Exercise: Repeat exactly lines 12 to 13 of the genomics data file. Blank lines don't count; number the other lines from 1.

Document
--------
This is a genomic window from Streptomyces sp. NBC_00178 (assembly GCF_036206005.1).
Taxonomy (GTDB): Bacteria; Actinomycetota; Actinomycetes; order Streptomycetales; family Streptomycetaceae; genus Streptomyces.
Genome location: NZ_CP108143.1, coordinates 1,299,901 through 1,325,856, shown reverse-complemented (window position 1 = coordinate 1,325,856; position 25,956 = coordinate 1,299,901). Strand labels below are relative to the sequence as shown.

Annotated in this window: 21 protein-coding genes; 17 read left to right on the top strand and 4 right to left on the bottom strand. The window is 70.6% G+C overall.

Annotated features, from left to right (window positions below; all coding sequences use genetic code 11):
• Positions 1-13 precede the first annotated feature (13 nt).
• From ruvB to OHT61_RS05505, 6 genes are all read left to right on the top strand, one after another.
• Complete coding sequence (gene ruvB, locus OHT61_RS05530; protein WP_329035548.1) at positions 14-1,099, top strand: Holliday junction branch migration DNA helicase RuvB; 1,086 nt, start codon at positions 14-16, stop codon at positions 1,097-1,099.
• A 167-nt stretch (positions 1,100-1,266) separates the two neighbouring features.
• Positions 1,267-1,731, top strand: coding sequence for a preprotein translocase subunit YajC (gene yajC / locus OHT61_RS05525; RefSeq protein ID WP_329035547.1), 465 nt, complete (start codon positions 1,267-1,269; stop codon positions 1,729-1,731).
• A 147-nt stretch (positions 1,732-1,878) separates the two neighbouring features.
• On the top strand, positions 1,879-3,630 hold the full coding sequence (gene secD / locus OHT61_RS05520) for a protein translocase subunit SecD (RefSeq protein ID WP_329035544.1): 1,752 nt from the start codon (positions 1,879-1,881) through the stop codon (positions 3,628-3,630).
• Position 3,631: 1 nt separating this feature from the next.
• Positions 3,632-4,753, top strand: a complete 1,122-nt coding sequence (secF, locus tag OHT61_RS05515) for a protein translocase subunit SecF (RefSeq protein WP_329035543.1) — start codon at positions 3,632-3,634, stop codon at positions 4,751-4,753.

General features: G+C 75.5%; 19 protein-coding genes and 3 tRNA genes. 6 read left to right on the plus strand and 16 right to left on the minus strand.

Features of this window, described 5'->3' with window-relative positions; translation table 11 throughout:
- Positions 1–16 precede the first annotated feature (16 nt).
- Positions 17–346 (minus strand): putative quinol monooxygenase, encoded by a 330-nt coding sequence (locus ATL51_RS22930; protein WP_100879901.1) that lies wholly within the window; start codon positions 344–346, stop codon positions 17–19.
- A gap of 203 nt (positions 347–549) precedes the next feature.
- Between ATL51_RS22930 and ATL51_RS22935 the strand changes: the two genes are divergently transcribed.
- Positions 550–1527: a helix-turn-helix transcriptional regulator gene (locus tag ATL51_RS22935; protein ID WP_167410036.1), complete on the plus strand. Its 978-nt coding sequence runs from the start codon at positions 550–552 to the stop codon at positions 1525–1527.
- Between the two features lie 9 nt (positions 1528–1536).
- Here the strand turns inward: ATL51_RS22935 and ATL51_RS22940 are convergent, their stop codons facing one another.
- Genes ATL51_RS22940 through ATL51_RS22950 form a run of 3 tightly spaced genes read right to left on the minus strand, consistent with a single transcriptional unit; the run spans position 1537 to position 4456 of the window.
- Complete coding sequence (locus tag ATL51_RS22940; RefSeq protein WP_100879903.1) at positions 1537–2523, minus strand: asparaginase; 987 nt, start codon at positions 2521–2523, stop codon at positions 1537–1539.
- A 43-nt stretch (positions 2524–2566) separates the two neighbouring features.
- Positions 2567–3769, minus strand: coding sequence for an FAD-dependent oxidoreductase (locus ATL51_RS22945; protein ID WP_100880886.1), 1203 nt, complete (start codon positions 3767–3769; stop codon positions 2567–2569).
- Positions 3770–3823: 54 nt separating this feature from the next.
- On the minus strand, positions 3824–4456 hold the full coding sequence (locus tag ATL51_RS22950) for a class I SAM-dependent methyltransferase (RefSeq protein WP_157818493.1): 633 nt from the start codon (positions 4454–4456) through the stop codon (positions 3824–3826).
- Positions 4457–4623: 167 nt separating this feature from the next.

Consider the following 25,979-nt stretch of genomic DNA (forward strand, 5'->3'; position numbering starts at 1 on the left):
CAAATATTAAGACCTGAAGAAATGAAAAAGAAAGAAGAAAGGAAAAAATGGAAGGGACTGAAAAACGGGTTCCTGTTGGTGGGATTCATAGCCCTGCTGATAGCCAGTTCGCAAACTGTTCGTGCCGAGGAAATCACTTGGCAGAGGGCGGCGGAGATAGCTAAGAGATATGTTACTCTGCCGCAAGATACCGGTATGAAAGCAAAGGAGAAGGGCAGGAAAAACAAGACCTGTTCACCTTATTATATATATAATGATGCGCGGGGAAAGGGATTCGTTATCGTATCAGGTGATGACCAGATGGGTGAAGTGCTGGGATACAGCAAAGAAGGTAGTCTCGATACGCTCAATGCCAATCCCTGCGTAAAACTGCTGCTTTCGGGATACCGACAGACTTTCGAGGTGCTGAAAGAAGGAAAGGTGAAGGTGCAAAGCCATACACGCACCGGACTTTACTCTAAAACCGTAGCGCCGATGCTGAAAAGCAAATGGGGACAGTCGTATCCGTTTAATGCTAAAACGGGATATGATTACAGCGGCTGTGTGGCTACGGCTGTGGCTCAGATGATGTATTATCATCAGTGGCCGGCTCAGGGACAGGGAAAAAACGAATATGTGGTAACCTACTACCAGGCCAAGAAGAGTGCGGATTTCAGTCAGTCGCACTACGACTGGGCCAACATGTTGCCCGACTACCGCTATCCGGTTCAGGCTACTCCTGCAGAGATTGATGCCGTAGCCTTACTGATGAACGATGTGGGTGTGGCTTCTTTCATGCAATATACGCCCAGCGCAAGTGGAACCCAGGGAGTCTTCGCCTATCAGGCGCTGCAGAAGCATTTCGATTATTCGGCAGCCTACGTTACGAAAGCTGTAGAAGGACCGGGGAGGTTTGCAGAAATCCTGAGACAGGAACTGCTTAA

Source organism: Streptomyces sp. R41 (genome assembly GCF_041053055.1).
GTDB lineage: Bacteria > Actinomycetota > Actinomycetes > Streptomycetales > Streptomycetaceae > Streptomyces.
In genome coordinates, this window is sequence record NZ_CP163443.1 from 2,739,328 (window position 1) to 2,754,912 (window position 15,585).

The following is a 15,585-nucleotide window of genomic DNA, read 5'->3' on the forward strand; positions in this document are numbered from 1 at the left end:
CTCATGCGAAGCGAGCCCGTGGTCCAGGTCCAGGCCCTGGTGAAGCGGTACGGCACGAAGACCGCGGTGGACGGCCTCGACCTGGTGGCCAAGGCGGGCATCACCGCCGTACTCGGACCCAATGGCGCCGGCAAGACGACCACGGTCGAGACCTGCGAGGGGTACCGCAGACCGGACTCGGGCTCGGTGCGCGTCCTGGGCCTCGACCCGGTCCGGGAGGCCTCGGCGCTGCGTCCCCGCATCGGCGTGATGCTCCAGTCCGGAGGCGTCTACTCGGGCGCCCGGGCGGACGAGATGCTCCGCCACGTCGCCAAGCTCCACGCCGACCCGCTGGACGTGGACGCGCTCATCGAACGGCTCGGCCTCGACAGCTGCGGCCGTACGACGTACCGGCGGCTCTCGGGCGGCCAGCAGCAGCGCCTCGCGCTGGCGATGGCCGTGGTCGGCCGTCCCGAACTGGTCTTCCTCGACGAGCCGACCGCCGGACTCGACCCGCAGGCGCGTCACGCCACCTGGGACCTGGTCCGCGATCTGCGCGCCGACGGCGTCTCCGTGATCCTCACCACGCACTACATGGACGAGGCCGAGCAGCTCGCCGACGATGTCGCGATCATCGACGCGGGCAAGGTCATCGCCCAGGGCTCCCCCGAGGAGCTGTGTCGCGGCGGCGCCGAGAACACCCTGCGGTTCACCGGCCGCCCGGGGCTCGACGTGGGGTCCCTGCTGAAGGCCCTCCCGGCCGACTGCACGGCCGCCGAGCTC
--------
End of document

• On the top strand, positions 1,879-3,630 hold the full coding sequence (gene secD / locus OHT61_RS05520) for a protein translocase subunit SecD (RefSeq protein ID WP_329035544.1): 1,752 nt from the start codon (positions 1,879-1,881) through the stop codon (positions 3,628-3,630).
• Position 3,631: 1 nt separating this feature from the next.